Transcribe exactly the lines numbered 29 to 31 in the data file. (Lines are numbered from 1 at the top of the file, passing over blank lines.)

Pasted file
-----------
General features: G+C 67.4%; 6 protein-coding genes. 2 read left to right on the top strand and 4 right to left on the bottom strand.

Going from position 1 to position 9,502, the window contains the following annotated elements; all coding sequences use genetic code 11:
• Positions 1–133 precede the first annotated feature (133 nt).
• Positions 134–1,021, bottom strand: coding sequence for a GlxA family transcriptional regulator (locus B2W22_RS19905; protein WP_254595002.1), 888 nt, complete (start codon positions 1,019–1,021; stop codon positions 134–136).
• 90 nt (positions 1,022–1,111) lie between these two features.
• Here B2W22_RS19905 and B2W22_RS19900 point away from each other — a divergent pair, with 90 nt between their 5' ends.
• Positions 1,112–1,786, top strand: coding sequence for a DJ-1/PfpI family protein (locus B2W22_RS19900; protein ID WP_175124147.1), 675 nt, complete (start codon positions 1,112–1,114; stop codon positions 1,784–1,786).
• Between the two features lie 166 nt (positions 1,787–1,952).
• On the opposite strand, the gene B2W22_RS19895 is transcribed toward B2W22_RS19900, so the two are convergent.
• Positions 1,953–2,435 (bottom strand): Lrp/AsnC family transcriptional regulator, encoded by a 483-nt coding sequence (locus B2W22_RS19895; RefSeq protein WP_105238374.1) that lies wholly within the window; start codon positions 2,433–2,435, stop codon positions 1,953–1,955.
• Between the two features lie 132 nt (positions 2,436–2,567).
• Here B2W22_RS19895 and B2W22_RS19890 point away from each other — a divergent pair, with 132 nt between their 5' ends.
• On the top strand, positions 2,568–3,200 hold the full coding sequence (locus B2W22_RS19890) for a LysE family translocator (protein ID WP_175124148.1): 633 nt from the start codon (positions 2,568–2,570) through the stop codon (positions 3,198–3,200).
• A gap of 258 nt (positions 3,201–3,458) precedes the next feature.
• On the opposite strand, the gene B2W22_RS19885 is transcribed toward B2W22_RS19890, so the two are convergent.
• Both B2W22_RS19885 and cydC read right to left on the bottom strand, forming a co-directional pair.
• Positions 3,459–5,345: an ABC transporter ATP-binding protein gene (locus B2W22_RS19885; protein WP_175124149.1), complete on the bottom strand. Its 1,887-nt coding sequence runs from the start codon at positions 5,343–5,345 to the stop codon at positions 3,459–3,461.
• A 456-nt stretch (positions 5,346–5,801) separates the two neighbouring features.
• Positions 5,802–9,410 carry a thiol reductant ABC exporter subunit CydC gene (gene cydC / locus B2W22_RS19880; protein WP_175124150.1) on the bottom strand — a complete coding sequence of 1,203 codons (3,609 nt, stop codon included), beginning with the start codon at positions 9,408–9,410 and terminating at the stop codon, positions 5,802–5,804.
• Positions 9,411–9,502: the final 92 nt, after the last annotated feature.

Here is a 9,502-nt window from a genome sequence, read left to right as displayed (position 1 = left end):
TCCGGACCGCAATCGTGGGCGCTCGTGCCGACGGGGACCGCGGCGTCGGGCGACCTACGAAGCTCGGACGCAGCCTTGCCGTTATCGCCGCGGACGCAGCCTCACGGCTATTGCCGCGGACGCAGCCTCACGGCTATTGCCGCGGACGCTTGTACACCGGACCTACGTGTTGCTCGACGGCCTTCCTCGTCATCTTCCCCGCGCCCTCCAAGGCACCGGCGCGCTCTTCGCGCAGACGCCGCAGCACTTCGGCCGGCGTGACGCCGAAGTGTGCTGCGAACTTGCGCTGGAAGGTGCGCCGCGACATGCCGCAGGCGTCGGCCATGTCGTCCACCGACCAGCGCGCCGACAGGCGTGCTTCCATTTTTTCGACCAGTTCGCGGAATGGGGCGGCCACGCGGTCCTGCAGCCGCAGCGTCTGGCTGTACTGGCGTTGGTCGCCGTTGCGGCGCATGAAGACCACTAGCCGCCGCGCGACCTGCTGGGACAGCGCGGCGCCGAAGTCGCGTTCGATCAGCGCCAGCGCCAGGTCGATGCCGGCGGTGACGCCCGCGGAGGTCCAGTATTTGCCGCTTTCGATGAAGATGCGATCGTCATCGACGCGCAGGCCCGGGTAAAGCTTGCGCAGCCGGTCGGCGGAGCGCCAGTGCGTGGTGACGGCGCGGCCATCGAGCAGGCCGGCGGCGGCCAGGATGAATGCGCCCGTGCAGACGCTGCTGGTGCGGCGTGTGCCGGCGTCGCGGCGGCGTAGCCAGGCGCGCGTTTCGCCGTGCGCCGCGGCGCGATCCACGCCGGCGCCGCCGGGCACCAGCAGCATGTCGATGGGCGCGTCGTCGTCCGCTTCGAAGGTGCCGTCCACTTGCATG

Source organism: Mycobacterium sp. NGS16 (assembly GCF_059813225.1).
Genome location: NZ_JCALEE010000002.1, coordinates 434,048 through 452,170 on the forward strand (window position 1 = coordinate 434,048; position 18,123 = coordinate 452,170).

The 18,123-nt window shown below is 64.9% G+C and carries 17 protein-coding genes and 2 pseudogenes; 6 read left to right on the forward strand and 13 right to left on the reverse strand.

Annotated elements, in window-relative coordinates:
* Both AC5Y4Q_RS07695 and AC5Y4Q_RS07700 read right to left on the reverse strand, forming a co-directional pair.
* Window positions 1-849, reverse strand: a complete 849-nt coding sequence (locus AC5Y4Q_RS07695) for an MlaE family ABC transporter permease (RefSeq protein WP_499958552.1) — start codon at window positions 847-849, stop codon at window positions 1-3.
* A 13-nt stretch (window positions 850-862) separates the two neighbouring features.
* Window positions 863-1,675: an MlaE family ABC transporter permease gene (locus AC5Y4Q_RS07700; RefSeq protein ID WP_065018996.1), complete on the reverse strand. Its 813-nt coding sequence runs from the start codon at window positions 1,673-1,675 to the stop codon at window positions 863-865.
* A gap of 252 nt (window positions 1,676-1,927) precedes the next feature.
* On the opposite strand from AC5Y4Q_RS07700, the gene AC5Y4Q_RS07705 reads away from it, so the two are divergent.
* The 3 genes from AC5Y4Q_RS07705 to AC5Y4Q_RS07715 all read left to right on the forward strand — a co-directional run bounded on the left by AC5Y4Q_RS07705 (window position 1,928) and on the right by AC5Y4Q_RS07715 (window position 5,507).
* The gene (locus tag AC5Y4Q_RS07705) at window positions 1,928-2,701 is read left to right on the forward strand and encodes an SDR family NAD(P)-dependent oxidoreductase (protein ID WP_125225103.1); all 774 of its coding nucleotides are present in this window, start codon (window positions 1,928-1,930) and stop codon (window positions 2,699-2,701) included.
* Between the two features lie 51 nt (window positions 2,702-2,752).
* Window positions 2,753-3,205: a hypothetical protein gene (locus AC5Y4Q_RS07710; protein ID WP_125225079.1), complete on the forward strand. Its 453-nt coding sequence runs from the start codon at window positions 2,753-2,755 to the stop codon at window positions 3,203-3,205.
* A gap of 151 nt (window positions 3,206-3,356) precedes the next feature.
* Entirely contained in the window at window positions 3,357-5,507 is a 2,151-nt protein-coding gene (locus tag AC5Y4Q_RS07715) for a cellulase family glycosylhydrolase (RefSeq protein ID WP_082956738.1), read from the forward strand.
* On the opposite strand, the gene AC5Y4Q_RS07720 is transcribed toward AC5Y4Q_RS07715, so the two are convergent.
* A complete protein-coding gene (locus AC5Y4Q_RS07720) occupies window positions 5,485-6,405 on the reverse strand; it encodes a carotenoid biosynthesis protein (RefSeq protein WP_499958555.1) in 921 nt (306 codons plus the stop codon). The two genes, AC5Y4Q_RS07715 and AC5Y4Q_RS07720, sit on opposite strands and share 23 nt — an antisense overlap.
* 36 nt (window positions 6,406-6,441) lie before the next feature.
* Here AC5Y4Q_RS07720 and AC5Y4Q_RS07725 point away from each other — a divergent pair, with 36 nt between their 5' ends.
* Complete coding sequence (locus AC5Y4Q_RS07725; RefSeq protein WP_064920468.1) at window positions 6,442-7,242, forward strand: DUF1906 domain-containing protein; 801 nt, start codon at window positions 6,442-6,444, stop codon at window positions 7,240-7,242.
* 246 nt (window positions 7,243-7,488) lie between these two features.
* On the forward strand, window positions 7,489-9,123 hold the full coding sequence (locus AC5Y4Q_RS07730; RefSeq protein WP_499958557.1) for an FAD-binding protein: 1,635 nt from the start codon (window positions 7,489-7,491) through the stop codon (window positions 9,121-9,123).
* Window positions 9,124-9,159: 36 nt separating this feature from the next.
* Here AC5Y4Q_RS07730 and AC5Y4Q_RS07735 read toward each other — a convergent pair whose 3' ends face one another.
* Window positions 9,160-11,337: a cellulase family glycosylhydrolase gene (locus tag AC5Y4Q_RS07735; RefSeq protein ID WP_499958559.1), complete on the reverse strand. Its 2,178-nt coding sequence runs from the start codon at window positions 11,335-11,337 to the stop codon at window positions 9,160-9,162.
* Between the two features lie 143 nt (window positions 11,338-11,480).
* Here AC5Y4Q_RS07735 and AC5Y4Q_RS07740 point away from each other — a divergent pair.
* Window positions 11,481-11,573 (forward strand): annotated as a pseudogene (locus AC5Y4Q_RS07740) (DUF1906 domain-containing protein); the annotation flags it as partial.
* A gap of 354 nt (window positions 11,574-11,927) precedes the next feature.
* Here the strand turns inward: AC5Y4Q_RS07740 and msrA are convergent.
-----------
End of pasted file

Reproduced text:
* A 13-nt stretch (window positions 850-862) separates the two neighbouring features.
* Window positions 863-1,675: an MlaE family ABC transporter permease gene (locus AC5Y4Q_RS07700; RefSeq protein ID WP_065018996.1), complete on the reverse strand. Its 813-nt coding sequence runs from the start codon at window positions 1,673-1,675 to the stop codon at window positions 863-865.
* A gap of 252 nt (window positions 1,676-1,927) precedes the next feature.